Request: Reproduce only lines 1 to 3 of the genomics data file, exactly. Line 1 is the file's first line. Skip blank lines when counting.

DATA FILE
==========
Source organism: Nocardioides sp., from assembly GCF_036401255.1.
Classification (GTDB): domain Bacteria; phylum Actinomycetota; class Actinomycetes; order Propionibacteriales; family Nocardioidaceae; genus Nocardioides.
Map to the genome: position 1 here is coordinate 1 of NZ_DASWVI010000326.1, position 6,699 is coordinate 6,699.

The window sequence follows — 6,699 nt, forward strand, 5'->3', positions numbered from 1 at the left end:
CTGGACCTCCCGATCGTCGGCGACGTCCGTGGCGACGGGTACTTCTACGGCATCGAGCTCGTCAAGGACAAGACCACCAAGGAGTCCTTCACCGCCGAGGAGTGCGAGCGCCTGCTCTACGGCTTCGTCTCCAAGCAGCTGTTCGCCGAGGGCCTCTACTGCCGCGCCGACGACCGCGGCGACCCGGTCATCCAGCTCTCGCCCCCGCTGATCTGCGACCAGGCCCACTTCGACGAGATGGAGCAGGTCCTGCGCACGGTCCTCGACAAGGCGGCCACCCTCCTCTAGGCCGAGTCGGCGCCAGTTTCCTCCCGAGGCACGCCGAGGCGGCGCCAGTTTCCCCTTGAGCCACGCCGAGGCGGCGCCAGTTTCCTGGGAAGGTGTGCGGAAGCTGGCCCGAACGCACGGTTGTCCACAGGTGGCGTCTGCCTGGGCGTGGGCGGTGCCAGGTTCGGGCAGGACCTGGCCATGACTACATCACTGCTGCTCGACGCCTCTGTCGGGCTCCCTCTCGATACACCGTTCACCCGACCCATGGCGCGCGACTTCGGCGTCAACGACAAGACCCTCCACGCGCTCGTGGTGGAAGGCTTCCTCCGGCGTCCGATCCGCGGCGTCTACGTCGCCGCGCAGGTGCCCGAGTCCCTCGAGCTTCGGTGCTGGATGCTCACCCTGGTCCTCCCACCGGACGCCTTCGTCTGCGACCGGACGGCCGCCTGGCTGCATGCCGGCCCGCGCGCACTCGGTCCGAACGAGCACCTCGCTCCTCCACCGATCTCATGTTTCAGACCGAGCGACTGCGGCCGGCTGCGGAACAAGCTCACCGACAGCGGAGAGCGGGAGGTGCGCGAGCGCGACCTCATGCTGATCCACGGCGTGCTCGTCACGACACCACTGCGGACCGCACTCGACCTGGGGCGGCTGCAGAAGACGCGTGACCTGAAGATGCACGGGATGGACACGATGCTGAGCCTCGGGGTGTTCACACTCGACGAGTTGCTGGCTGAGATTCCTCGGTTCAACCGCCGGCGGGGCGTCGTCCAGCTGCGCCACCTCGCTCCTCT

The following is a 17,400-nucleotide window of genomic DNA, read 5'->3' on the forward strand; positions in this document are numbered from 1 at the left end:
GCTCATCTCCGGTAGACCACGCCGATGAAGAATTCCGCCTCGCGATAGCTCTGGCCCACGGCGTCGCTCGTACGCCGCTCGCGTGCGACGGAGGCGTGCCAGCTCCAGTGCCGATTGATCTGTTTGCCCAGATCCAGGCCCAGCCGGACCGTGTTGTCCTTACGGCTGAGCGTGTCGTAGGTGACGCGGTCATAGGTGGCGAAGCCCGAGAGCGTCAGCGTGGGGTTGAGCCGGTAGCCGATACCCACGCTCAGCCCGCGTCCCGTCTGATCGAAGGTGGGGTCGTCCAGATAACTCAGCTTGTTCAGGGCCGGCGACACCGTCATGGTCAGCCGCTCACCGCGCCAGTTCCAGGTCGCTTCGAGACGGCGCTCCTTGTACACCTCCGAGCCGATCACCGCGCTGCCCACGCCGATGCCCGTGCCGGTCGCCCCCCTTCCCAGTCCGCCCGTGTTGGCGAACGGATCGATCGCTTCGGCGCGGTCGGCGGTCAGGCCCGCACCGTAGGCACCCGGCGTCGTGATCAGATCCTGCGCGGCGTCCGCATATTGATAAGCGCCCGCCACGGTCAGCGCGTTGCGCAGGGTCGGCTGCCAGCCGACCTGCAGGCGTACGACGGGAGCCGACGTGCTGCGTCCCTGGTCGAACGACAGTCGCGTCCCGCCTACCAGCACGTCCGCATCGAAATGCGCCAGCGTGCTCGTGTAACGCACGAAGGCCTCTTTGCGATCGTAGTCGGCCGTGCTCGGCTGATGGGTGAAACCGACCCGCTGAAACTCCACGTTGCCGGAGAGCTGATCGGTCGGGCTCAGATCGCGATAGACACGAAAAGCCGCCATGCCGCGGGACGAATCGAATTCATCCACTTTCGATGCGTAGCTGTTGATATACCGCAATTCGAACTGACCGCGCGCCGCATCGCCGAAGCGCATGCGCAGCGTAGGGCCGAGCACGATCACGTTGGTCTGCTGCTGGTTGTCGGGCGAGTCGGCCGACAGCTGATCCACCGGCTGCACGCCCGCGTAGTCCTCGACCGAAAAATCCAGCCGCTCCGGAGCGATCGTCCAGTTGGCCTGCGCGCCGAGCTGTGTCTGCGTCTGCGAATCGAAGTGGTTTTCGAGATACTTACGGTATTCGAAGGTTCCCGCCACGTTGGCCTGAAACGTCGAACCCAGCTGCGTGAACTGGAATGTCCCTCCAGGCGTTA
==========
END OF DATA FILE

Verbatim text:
Source organism: Nocardioides sp., from assembly GCF_036401255.1.
Classification (GTDB): domain Bacteria; phylum Actinomycetota; class Actinomycetes; order Propionibacteriales; family Nocardioidaceae; genus Nocardioides.
Map to the genome: position 1 here is coordinate 1 of NZ_DASWVI010000326.1, position 6,699 is coordinate 6,699.